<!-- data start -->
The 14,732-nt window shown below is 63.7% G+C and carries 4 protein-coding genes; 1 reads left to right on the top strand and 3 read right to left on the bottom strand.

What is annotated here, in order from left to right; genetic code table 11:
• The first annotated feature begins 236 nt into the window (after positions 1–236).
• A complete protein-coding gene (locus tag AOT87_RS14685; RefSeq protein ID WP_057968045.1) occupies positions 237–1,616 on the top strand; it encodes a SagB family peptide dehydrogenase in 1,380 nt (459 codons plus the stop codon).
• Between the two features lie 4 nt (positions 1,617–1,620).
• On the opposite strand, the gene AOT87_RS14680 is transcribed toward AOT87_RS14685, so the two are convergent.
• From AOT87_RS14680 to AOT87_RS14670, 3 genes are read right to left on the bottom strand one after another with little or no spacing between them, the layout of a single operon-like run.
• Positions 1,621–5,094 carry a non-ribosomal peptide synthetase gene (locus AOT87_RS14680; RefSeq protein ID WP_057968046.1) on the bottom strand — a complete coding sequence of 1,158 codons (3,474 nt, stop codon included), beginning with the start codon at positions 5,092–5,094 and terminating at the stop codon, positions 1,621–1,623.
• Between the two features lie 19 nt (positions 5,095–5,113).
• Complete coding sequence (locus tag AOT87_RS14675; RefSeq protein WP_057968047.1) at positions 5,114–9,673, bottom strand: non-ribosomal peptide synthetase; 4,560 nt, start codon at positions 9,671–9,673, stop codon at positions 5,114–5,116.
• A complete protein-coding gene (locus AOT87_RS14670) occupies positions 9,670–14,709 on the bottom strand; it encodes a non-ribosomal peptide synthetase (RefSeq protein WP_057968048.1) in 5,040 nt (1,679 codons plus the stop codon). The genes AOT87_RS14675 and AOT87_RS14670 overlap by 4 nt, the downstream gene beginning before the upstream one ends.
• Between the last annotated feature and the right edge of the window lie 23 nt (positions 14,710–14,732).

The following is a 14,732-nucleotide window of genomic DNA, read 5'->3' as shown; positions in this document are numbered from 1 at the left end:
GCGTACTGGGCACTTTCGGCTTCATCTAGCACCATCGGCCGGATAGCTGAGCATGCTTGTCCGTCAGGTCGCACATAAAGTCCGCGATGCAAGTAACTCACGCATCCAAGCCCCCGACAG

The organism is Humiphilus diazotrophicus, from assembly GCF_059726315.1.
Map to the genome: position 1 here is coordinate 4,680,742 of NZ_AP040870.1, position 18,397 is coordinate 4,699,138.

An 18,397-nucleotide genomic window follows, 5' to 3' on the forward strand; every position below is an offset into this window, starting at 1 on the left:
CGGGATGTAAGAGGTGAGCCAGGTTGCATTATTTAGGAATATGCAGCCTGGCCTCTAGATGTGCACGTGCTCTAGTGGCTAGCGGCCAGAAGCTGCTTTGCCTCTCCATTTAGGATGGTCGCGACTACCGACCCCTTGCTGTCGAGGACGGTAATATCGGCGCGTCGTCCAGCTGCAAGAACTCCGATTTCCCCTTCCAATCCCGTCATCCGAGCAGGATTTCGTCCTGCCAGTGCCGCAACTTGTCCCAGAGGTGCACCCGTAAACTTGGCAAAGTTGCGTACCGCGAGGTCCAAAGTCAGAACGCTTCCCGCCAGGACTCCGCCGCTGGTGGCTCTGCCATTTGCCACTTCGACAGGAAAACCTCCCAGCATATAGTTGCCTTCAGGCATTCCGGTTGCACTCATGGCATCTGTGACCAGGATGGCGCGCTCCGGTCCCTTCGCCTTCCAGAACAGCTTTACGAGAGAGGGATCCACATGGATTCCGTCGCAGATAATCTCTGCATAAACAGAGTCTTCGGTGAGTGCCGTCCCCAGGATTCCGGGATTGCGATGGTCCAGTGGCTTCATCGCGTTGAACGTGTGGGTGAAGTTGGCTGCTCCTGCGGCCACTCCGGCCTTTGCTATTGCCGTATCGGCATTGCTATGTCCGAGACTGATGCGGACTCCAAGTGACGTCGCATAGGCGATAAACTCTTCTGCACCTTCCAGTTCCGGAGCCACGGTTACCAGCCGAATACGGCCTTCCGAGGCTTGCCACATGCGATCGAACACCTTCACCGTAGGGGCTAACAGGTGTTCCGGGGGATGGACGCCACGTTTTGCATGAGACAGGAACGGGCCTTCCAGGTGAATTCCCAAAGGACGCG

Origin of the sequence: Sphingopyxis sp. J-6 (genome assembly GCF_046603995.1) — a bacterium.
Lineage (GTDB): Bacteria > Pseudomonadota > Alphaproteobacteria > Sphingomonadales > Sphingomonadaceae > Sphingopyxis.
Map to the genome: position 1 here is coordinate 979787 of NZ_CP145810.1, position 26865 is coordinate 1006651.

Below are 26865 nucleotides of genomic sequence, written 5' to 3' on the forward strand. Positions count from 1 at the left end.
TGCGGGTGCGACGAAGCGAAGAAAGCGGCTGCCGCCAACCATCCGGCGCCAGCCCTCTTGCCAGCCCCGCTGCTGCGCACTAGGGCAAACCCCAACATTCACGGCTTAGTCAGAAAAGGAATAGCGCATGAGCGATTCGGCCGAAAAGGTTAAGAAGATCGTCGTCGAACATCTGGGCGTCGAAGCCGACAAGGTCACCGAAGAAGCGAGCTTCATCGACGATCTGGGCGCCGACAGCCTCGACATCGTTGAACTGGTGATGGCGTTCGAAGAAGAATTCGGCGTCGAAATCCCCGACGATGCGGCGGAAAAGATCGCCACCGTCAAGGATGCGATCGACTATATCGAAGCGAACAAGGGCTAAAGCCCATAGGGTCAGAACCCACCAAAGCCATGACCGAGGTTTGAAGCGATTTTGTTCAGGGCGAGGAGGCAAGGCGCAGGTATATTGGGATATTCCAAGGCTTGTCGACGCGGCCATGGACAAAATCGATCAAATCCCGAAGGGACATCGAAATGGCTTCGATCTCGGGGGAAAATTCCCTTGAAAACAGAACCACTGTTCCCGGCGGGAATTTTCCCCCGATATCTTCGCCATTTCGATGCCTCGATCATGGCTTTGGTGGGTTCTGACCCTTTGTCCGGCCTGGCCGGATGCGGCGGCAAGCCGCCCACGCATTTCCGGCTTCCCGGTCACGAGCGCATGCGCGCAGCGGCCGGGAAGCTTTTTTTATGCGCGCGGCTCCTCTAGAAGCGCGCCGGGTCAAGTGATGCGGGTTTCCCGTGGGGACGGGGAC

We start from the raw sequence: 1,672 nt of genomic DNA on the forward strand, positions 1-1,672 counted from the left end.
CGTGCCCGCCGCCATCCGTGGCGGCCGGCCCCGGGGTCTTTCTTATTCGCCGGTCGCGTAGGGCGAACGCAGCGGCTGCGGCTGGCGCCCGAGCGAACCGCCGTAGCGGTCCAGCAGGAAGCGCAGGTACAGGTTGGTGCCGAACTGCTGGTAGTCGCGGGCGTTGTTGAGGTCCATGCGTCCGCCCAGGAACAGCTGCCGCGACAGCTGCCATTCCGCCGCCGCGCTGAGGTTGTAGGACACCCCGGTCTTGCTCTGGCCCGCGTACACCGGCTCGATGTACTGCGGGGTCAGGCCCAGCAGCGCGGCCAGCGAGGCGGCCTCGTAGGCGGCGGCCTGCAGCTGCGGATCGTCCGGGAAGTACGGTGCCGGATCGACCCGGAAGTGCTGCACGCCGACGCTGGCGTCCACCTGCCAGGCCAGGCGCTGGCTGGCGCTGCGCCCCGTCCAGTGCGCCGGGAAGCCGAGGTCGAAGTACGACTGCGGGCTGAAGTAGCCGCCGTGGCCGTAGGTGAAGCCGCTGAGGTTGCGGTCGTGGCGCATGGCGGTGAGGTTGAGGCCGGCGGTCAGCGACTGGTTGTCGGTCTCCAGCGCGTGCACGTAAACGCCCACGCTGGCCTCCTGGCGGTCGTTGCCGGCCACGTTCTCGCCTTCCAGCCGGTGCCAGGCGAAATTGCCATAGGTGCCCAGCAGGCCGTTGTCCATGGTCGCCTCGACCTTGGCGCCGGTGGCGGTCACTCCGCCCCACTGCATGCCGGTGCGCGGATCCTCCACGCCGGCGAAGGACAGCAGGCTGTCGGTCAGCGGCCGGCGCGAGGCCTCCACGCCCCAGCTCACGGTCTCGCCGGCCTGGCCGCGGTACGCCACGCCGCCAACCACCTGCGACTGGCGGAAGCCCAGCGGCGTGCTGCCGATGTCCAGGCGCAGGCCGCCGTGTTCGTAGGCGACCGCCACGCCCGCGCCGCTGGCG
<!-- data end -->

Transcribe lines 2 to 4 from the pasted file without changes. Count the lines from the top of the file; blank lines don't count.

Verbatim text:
What is annotated here, in order from left to right; genetic code table 11:
• The first annotated feature begins 236 nt into the window (after positions 1–236).
• A complete protein-coding gene (locus tag AOT87_RS14685; RefSeq protein ID WP_057968045.1) occupies positions 237–1,616 on the top strand; it encodes a SagB family peptide dehydrogenase in 1,380 nt (459 codons plus the stop codon).